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JOWBR Photograph Guidelines

The following guidelines should provide enough information to enable you to produce pictures which will be used in the JOWBR Project.

Our aim is produce a picture that it legible and meets the following specifications:

  • Format:   JPEG
  • File Size:†  To be no more than 500K
  • Dimensions:   Not to exceed 800 x 600 pixels

Scanning Photographs

If you have existing photographs and you intend to scan them, here are some guidelines:

  1. Use a flatbed scanner for best results.

  2. Put a piece of black paper or card directly behind the image being scanned.  This reduces the amount of "break-through" of the image on the other side of the page.

  3. Make sure there's no dirt or dust on the scanner plate (or on the image itself).  The scanner won't know the difference and will assume that any dust is part of the image.

  4. Try to get the image reasonably flat.  If there are any bumps or creases, the image won't scan properly.

  5. Line up the image properly in the scanner.  While most image manipulation programs will allow you to rotate an image, this usually results in loss of image quality unless you happen to be rotating it by exactly 90 degrees or 180 degrees.

  6. Choose a suitable scan resolution (75 dpi would be ideal).  If you can't select that resolution directly, scan at a higher resolution with a view to re-scaling the image after you have scanned it.  But DON'T get carried away when selecting the scan resolution there's not much point in choosing 600dpi (you'd be generating a gigantic output file for no good reason).

Using a Digital Camera

Photographing stones with a Digital Camera is not to different from using a camera that uses a film, the same basic rules apply:

  1. Ensure you do not take a picture with the sun in your face.

  2. Try to position yourself so you can avoid shadows being thrown across the stone.

  3. Try to position yourself so you are directly in front of the stone and ideally crouch so you are directly in front of it in all respects.

  4. Take a picture of the whole stone not just the inscription.

Digital Cameras refer to the quality / standard of pictures possible in Megapixels.  A camera rate at 1 Megapixel will be sufficient.  If itís higher, that is not a problem.  At this stage you should be aiming to take as high a quality picture as possible (you donít want to revisit) but bear in mind the higher quality the picture the more space it will require on the memory card / stick.  Many cameras will let you change the quality of the pictures you take and if you can change the size then, ideally, go for 1024 x 768.  Try these setting out at home before you start photographing the cemetery.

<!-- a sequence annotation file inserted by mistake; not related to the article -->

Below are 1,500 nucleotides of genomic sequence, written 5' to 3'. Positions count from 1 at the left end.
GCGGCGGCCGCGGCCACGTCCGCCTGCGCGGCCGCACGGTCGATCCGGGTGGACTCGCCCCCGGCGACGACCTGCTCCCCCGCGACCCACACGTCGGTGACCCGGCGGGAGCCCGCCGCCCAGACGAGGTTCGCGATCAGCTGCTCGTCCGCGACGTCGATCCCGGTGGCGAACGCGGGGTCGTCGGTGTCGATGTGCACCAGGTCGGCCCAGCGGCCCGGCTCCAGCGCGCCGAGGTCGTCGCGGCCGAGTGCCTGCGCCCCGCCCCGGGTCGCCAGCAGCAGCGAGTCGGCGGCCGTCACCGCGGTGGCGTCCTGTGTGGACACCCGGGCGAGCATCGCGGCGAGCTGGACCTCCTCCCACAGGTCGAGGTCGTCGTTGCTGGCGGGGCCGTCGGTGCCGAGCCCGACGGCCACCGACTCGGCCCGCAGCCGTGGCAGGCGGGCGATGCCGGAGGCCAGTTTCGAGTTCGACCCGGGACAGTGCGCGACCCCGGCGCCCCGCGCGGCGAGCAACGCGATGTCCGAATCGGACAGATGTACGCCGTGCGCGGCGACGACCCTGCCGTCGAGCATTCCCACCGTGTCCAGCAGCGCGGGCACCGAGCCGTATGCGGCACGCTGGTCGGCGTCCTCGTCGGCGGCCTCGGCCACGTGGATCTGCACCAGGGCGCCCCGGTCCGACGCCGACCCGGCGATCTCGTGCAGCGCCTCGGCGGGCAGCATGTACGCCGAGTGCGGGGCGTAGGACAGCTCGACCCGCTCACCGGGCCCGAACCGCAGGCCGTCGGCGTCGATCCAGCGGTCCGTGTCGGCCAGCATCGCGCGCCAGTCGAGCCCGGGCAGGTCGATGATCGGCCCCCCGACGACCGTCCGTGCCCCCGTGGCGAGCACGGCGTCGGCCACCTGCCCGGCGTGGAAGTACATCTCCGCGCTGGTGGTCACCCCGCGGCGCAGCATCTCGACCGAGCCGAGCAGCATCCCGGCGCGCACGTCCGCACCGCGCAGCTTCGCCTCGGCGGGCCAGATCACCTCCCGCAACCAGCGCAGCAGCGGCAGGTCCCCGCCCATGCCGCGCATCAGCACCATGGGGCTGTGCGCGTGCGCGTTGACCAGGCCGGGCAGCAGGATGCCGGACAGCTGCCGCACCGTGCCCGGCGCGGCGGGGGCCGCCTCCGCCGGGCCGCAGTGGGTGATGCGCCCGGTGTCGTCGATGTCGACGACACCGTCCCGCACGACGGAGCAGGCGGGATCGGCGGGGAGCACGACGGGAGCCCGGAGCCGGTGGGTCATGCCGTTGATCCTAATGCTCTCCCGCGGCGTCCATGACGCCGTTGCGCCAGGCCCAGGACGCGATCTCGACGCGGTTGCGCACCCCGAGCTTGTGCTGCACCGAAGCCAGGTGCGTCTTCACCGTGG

Saving the files

The pictures from either your scanner, camera, or other source need to be JPEG Format.  Bitmap, Gif, PDF, etc. are not acceptable formats for this particular project.  Most image programs will allow conversion between formats if required.

JPEG settings

JPEG is known as a lossy image compression technique: you end up with a much reduced filesize, but some information has been discarded.

This is controlled by the JPEG quality setting in the program.  Basically, the larger the number, the higher the quality and the larger the output file.  Although it typically holds values between 1 and 100, it is NOT a percentage!  Even with the quality set to 100 you're going to lose some information; that is the way JPEG works.

So, what quality setting to use?  This is very much "suck it and see": it will vary depending on the image being processed (i.e. whether it's sharp to begin with, or contains text which must be readable in the final image) and how much of a trade-off you wish to make between image quality and file size.

Some rules-of-thumb:

  1. I would suggest you start at a quality setting of somewhere around 75 and try adjusting it up or down until you get the effect you want, a sharp image less than 500K.

  2. Values above 90 increase the file size dramatically, with little or no improvement in perceived image quality.

  3. Low values (i.e. below about 50) do produce extremely small files: the downside is that you get artefacts appearing in the image.  Any sharp lines (text etc.) get a sort of "ghosting" effect rather like watching a picture on a TV with a bad aerial.

Also see Suggestions on how to photograph tombstones.

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Last Update: 26 Aug 2003   WSB.
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